Finally you ask, why I would be worried about this at all if my Christian Faith sets the terms for me in all things. Well, in the 70’s marriage started to be viewed as unnecessary and just a piece of paper. Living together became more and more popular. I would argue that the the sudden push for gay marriage is merely a result of the decline of Traditional marriage due to the horrible failure of heterosexuals to adhere and value Traditional marriage. Gay marriage furthers this decline by obsuring the need for opposite sex parenting. And by redefining marriage excluding the conjugal interpretation, the government establishes a precidence that the Traditional view is only held by bigots as is evidenced by some of the comments from others on this message board.

          • But I differ that embracing and respecting same-sex love and commitment reflects a failing of humanity. Further, nowhere have I attacked a traditional view of anything. (You beg the question, by the way, when you refer to “traditional.” Whose tradition in particular do you refer to, and from when?) I have nothing but the utmost respect for marriage. I just think you define it too narrowly, and to the exclusion of people whose relationships do not congrue with your religious beliefs.

            Your stipulation that marriage is special solely because of the possibility of children is also too narrow, and out of keeping with society’s view of the marriage relationship. It renders second-class not just same-sex relationships (really, third-class or worse) (and I should mention that I have two children), but also those heterosexual relationships that are entered into with no intenti0n of having children. You give them a pass on the marriage question because they are enough like procreative relationship that they’ll do in your eyes, but I think the issue of procreation is not dispositive in either direction.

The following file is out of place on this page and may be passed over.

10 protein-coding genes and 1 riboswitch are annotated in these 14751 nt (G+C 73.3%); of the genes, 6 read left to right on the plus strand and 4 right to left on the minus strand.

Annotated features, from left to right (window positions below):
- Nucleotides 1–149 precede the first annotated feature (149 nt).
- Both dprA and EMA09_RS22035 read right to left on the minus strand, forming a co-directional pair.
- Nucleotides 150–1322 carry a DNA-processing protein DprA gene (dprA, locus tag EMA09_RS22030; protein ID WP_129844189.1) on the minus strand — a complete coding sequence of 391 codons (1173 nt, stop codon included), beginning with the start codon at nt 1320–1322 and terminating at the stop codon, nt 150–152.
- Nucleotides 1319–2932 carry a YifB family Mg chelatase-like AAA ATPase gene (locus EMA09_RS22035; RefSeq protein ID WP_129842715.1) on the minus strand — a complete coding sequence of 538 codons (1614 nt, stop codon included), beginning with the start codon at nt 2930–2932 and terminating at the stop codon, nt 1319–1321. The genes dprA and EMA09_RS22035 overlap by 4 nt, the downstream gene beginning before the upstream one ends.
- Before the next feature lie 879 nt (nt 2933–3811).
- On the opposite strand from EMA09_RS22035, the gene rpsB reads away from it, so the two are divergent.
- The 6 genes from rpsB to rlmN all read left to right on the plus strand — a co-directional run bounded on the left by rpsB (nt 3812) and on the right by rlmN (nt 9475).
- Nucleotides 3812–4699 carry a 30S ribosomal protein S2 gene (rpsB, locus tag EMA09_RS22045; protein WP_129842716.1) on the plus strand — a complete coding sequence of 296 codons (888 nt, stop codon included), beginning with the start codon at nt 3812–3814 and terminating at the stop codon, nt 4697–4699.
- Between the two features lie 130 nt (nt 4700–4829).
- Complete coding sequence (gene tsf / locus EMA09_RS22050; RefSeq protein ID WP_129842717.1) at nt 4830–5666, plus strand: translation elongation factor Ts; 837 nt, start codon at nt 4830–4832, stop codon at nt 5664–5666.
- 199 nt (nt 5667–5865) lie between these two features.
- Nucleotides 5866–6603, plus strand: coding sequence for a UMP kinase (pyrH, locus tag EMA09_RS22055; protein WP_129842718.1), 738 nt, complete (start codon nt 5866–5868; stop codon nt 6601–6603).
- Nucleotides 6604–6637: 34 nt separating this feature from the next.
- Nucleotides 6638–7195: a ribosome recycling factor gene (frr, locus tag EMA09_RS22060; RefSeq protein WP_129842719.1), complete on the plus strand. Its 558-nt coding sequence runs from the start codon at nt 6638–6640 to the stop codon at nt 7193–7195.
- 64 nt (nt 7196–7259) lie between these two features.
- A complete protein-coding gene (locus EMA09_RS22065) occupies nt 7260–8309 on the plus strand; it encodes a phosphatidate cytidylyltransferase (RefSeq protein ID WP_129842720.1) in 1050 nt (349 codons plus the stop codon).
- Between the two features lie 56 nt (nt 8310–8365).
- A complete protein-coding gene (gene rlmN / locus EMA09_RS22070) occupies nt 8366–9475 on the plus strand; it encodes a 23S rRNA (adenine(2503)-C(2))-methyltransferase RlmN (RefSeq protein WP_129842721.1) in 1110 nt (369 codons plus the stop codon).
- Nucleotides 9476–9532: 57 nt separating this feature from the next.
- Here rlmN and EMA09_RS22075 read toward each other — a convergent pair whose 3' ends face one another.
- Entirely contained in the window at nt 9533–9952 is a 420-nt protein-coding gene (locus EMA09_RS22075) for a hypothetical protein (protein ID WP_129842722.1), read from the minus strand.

[Edited to add: A slippery-slope argument about other types of couple (siblings, in this case) is not a cogent argument against same-sex marriage. Please make your arguments against same-sex marriage on its merits, and refrain from arguing against irrelevant hypotheticals.]

          • Russell, is it really a slippery slope argument? Upon what basis do you limit marriage relationships?

          • Uhm, “if we allow this, where will it stop?” is pretty much the very definition of a “slippery slope” argument.

            But since you ask, I would probably make “people who haven’t asked for it” a relatively low-controversy exclusion criterion for marriage. Since, outside a few ruling houses of the ancient world, there aren’t a whole bunch of parent/child or sibling pairs clamoring to be married, your question about whether or not to let them seems to have answered itself. You are meeting a perfectly reasonable question with an answer to one that nobody has asked.

        • I would hope that a majority of society would so embrace their Christian Faith

          Not to mention their Aryan heritage..

        • I’m really sorry your attempt a the logic of marriage = reproduction falls apart on infertility.

          I’m really trying not to rile Millicent with this response, she’s very gracious and I’m proud to call her my friend. But it offends me to hear you — even in these dulcet tones — come into her house and speak hate as if it were reasonable.